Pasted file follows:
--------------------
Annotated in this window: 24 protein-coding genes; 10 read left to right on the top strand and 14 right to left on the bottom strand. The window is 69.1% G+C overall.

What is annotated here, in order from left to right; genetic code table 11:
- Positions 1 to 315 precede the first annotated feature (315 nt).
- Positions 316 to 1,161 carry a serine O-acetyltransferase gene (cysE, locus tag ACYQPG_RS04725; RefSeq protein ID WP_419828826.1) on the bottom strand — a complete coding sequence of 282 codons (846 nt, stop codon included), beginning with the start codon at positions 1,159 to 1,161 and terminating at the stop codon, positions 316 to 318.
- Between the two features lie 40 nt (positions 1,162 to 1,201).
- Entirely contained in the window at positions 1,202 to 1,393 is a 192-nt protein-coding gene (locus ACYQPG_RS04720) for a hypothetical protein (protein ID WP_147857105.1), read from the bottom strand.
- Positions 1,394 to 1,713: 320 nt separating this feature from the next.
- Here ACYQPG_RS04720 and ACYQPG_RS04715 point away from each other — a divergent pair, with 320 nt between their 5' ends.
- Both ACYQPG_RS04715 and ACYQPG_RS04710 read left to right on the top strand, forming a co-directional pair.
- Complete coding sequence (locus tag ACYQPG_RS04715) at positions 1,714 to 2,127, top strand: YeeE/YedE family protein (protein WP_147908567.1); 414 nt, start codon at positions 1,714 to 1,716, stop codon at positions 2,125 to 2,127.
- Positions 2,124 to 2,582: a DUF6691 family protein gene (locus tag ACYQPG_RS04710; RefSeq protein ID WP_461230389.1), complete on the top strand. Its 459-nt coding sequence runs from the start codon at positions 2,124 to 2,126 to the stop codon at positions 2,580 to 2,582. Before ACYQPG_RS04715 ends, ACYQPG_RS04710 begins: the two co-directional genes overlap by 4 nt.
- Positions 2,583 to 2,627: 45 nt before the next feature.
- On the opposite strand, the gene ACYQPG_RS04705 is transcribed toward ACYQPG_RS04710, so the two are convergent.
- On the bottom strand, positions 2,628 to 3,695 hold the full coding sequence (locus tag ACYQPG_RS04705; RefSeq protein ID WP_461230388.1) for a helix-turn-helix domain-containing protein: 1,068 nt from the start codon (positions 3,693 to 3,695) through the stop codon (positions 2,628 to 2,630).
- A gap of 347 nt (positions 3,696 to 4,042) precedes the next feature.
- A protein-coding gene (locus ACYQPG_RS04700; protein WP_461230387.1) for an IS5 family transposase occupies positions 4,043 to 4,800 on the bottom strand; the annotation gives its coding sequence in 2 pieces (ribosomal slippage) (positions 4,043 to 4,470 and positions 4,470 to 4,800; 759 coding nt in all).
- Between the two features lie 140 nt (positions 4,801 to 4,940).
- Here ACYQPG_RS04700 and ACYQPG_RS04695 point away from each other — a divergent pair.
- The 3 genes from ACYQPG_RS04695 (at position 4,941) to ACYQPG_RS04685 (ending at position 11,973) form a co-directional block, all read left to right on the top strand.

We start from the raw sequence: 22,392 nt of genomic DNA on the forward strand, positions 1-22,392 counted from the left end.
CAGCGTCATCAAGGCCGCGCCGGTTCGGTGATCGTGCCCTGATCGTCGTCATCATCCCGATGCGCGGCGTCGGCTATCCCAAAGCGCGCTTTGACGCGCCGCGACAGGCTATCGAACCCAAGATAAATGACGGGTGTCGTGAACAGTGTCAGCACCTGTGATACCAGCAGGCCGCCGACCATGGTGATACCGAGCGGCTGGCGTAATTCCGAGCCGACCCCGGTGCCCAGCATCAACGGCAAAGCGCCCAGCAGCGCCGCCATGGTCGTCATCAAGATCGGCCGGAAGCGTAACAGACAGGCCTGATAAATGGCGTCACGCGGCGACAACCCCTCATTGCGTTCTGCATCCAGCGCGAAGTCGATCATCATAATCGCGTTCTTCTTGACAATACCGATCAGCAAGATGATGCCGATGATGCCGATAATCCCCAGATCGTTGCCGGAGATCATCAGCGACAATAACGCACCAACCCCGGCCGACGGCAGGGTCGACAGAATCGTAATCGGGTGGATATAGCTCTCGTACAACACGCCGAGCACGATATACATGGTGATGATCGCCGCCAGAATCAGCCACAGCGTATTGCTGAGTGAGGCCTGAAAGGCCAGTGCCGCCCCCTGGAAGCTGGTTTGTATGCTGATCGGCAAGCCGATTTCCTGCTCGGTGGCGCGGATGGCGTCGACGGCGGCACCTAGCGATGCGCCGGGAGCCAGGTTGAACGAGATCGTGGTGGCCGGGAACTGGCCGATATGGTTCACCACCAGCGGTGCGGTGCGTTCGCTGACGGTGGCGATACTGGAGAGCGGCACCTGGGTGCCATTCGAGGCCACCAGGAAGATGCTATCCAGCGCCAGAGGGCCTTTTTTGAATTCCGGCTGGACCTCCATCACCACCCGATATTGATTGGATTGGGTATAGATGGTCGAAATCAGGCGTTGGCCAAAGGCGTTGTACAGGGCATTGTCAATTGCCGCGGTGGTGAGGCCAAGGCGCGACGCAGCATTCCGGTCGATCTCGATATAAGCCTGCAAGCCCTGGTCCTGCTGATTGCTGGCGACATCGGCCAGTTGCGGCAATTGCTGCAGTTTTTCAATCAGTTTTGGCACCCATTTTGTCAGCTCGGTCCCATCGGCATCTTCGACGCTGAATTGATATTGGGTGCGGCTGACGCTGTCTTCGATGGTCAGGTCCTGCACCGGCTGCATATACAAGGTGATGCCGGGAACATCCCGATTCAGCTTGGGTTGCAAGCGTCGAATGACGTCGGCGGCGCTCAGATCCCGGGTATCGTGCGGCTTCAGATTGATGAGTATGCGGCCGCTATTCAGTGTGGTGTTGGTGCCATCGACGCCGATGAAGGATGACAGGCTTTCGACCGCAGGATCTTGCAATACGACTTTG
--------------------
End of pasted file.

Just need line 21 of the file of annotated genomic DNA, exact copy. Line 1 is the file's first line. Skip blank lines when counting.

CAGCGTCATCAAGGCCGCGCCGGTTCGGTGATCGTGCCCTGATCGTCGTCATCATCCCGATGCGCGGCGTCGGCTATCCCAAAGCGCGCTTTGACGCGCCGCGACAGGCTATCGAACCCAAGATAAATGACGGGTGTCGTGAACAGTGTCAGCACCTGTGATACCAGCAGGCCGCCGACCATGGTGATACCGAGCGGCTGGCGTAATTCCGAGCCGACCCCGGTGCCCAGCATCAACGGCAAAGCGCCCAGCAGCGCCGCCATGGTCGTCATCAAGATCGGCCGGAAGCGTAACAGACAGGCCTGATAAATGGCGTCACGCGGCGACAACCCCTCATTGCGTTCTGCATCCAGCGCGAAGTCGATCATCATAATCGCGTTCTTCTTGACAATACCGATCAGCAAGATGATGCCGATGATGCCGATAATCCCCAGATCGTTGCCGGAGATCATCAGCGACAATAACGCACCAACCCCGGCCGACGGCAGGGTCGACAGAATCGTAATCGGGTGGATATAGCTCTCGTACAACACGCCGAGCACGATATACATGGTGATGATCGCCGCCAGAATCAGCCACAGCGTATTGCTGAGTGAGGCCTGAAAGGCCAGTGCCGCCCCCTGGAAGCTGGTTTGTATGCTGATCGGCAAGCCGATTTCCTGCTCGGTGGCGCGGATGGCGTCGACGGCGGCACCTAGCGATGCGCCGGGAGCCAGGTTGAACGAGATCGTGGTGGCCGGGAACTGGCCGATATGGTTCACCACCAGCGGTGCGGTGCGTTCGCTGACGGTGGCGATACTGGAGAGCGGCACCTGGGTGCCATTCGAGGCCACCAGGAAGATGCTATCCAGCGCCAGAGGGCCTTTTTTGAATTCCGGCTGGACCTCCATCACCACCCGATATTGATTGGATTGGGTATAGATGGTCGAAATCAGGCGTTGGCCAAAGGCGTTGTACAGGGCATTGTCAATTGCCGCGGTGGTGAGGCCAAGGCGCGACGCAGCATTCCGGTCGATCTCGATATAAGCCTGCAAGCCCTGGTCCTGCTGATTGCTGGCGACATCGGCCAGTTGCGGCAATTGCTGCAGTTTTTCAATCAGTTTTGGCACCCATTTTGTCAGCTCGGTCCCATCGGCATCTTCGACGCTGAATTGATATTGGGTGCGGCTGACGCTGTCTTCGATGGTCAGGTCCTGCACCGGCTGCATATACAAGGTGATGCCGGGAACATCCCGATTCAGCTTGGGTTGCAAGCGTCGAATGACGTCGGCGGCGCTCAGATCCCGGGTATCGTGCGGCTTCAGATTGATGAGTATGCGGCCGCTATTCAGTGTGGTGTTGGTGCCATCGACGCCGATGAAGGATGACAGGCTTTCGACCGCAGGATCTTGCAATACGACTTTG